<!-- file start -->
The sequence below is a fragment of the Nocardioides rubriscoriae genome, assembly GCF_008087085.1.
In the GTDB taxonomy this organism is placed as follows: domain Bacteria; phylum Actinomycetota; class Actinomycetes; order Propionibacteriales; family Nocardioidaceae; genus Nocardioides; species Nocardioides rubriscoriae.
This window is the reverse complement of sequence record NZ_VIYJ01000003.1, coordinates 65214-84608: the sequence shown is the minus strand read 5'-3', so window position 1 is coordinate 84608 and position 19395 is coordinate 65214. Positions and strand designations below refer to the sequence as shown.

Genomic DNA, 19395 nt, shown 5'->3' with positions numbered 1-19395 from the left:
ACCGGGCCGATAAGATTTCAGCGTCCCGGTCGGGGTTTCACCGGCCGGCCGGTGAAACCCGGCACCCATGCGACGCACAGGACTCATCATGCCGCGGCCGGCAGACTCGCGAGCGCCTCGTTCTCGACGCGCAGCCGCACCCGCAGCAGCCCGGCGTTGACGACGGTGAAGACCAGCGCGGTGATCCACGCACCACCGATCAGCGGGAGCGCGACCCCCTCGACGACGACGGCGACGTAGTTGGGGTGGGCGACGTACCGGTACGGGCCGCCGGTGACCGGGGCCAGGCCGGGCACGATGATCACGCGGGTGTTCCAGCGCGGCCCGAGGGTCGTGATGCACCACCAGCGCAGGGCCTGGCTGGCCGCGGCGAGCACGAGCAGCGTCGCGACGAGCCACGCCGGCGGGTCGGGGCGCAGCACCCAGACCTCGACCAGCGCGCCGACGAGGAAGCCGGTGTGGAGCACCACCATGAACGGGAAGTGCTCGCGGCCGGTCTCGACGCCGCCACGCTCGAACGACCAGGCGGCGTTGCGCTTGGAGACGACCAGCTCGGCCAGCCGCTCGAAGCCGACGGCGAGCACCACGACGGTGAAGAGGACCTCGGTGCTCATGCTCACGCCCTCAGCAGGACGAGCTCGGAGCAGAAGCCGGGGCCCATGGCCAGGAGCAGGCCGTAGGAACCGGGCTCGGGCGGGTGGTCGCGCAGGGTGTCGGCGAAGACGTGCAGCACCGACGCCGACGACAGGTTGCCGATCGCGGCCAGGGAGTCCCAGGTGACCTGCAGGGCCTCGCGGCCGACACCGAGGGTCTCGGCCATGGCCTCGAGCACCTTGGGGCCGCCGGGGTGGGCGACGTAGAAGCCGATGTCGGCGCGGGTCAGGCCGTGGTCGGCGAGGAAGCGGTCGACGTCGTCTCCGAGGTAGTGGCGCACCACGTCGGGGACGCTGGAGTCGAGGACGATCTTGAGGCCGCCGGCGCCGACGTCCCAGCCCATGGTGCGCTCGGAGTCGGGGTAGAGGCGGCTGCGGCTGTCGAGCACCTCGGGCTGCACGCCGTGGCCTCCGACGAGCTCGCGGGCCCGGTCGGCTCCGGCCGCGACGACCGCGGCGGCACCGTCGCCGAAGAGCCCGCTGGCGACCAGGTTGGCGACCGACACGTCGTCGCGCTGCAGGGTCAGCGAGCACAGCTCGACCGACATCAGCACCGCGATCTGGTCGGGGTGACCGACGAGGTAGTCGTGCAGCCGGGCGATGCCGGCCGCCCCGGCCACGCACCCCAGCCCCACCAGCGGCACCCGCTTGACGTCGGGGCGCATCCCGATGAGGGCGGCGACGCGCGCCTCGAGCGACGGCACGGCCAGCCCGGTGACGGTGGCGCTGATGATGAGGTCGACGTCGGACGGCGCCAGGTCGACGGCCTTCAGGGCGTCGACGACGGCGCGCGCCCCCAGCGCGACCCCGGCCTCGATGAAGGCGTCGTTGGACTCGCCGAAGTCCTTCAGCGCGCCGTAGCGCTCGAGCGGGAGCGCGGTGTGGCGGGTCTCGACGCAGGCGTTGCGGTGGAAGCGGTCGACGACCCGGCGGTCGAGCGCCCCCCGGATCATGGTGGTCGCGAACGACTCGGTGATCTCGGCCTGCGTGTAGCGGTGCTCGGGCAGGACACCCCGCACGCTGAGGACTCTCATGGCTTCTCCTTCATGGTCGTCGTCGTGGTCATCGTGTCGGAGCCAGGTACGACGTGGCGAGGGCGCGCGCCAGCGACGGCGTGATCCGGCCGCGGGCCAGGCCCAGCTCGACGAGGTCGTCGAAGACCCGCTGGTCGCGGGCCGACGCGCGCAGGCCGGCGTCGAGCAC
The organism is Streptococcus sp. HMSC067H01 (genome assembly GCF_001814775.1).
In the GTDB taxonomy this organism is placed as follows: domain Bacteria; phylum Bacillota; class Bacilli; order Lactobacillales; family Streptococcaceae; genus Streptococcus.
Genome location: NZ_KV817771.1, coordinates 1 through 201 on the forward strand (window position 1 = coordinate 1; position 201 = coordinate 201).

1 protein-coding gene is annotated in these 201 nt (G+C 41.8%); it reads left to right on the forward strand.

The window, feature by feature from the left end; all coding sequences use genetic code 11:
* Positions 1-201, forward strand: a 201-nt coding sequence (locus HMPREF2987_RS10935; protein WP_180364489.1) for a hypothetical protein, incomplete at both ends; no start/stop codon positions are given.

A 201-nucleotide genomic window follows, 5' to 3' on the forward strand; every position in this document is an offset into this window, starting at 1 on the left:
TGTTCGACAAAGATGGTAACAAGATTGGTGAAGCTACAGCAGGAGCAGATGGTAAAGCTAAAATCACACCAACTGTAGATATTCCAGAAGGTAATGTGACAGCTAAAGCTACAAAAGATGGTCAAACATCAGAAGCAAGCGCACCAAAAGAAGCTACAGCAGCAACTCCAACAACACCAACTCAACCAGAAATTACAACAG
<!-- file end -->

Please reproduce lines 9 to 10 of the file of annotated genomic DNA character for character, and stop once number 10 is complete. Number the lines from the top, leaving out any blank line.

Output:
1 protein-coding gene is annotated in these 201 nt (G+C 41.8%); it reads left to right on the forward strand.

The window, feature by feature from the left end; all coding sequences use genetic code 11: